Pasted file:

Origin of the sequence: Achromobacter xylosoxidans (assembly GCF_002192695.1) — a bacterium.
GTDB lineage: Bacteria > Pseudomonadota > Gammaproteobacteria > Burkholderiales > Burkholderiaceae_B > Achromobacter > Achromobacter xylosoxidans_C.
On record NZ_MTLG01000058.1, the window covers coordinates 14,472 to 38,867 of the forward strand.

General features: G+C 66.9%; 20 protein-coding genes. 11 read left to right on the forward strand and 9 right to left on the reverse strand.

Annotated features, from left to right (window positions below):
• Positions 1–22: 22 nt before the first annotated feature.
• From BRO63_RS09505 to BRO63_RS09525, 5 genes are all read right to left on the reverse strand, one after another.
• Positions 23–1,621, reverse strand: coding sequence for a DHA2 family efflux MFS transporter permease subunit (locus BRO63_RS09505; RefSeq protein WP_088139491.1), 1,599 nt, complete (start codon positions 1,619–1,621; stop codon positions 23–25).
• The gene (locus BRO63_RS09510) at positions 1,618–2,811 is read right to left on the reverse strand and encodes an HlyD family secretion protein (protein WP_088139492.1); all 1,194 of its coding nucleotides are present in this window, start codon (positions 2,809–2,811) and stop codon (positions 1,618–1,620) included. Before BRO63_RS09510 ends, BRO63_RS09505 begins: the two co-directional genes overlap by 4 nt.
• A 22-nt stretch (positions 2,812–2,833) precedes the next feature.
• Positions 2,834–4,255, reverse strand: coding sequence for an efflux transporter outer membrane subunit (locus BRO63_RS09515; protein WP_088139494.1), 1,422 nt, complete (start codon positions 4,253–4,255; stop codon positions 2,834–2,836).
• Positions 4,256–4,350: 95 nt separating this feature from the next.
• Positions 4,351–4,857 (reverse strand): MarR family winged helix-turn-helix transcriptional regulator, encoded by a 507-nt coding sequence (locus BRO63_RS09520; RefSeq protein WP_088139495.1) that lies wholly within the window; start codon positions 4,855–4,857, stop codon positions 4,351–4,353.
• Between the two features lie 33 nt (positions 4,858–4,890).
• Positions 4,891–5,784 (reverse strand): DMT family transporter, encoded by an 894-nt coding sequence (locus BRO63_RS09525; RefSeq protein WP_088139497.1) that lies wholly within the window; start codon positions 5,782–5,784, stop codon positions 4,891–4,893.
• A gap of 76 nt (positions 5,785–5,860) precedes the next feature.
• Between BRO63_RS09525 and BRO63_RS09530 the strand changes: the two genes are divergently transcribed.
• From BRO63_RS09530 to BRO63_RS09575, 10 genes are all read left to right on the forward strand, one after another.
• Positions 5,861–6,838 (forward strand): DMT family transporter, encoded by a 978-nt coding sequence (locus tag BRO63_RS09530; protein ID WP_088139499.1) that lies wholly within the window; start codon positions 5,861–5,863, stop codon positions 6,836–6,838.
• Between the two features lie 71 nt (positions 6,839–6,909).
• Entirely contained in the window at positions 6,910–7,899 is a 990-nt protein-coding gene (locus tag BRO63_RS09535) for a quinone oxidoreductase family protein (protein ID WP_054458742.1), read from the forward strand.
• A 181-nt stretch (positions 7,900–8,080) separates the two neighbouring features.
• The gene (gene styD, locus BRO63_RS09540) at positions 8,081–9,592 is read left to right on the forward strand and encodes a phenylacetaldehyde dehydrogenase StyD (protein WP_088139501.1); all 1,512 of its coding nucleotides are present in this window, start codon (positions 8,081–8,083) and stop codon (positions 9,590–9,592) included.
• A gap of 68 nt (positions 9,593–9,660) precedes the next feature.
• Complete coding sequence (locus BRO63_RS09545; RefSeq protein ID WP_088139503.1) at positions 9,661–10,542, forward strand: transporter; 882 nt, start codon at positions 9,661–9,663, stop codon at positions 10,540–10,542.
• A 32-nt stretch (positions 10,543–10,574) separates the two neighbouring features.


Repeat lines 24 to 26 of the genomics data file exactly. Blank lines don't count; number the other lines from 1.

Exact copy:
• A gap of 68 nt (positions 9,593–9,660) precedes the next feature.
• Complete coding sequence (locus BRO63_RS09545; RefSeq protein ID WP_088139503.1) at positions 9,661–10,542, forward strand: transporter; 882 nt, start codon at positions 9,661–9,663, stop codon at positions 10,540–10,542.
• A 32-nt stretch (positions 10,543–10,574) separates the two neighbouring features.